Do not trust fake "Messages Not Delivered Due To Server Interruptions" emails

Also Known As: "Messages Not Delivered Due To Server Interruptions" phishing email
Damage level: Medium

What kind of email is "Messages Not Delivered Due To Server Interruptions"?

Our inspection of the "Messages Not Delivered Due To Server Interruptions" email revealed that it is spam. This phishing letter aims to trick recipients into disclosing their email account credentials by making false claims regarding undelivered messages.

Messages Not Delivered Due To Server Interruptions email spam campaign

"Messages Not Delivered Due To Server Interruptions" email scam overview

The spam email with the subject "Mail Delivery: [7] Undelivered incoming messages" (may vary) informs the recipient that messages have failed to reach their inbox due to server interruptions. Immediate action is required to avoid data loss (i.e., to prevent the loss of the undelivered emails).

The letter instructs to click the "Email Account Settings" button in order to review the pending messages and to fix any bugs. The recipient is warned that if they fail to do so, they may also experience interruptions with the sign-in process to their email account.

As mentioned in the introduction, this letter is fake, as are all its claims. When we followed the link presented in this spam message (i.e., clicked the button), it resulted in a redirect to a phishing website. The page was disguised as an email account sign-in page.

Log-in credentials (i.e., email account addresses and corresponding passwords) entered into this phishing site will be disclosed to the cyber criminals behind this spam campaign. Not only can the criminals steal the exposed email account with this information, but they may also hijack the content registered through it.

Stolen content can be variously misused for profit, to elaborate – finance-related accounts (e.g., online banking, e-commerce, digital wallets, etc.) can be used to make fraudulent transactions or online purchases.

Scammers can also steal the identities of social account owners (e.g., emails, social networking, social media, etc.) and ask their contacts/friends/followers for loans, promote scams, and even distribute malware by sharing malicious files or links.

In summary, the threats posed by a spam email like "Messages Not Delivered Due To Server Interruptions" include system infections, severe privacy issues, financial losses, and identity theft.

If you have already disclosed your log-in credentials – change the passwords of all potentially exposed accounts and contact their official support without delay.

Threat Summary:
Name "Messages Not Delivered Due To Server Interruptions" phishing email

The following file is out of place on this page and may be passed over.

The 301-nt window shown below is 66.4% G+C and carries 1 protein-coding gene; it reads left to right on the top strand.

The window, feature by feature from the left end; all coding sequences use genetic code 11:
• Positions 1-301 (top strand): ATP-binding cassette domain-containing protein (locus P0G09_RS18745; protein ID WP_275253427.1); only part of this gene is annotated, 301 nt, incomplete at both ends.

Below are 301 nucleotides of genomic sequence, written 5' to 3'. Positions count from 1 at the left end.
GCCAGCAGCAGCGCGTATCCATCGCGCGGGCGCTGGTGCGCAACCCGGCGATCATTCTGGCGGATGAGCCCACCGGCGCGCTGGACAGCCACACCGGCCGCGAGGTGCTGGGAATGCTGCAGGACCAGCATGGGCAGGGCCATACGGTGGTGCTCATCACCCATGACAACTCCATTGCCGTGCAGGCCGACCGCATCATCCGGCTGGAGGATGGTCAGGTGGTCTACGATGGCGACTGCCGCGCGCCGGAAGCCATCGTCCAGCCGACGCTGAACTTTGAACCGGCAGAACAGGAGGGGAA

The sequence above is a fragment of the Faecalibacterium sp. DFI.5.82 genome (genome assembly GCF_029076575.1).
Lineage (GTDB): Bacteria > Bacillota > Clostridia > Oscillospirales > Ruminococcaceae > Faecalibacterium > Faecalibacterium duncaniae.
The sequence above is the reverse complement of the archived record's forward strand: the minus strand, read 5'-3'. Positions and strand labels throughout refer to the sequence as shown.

Threat Type Phishing, Scam, Social Engineering, Fraud
Fake Claim Due to server interruptions, message failed to reach the email inbox.
Symptoms Unauthorized online purchases, changed online account passwords, identity theft, illegal access of the computer.
Distribution methods Deceptive emails, rogue online pop-up ads, search engine poisoning techniques, misspelled domains.
Damage Loss of sensitive private information, monetary loss, identity theft.
Malware Removal (Windows)

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Phishing spam campaign examples

We have analyzed thousands of spam emails; "Product Availability Confirmation", "Measures To Strengthen Server Security", "Incoming Mails Have Been Restricted", and "Documents Inquiry" are just some examples of ones used for phishing.

Various scams are promoted using emails, including phishing, sextortion, tech support, lotteries, inheritances, etc. In addition to deceptive content, this mail is used to proliferate malware (e.g., trojans, ransomware, cryptominers, etc.). These letters can even be disguised as messages from legitimate service providers, companies, corporations, institutions, authorities, and other entities.

Due to how prevalent spam mail is, we highly recommend exercising caution with incoming emails, PMs/DMs, SMSes, and other messages.

How do spam campaigns infect computers?

Spam emails can contain infectious files as attachments or download links. These files can be archives (RAR, ZIP, etc.), executables (.exe, .run, etc.), documents (Microsoft OneNote, Microsoft Office, PDF, etc.), JavaScript, and so forth.

When a virulent file is executed, run, or otherwise opened – the malware download/installation process is triggered. For example, Microsoft OneNote documents require users to click on embedded files/links to start downloading/installing this software, while Office files infect devices by executing malicious macro commands.

How to avoid installation of malware?

We strongly advise against opening attachments or links found in suspicious mail, as they can be malicious and cause infections. It is essential to use Microsoft Office versions released after 2010 since they have the "Protected View" mode that prevents automatic macro execution.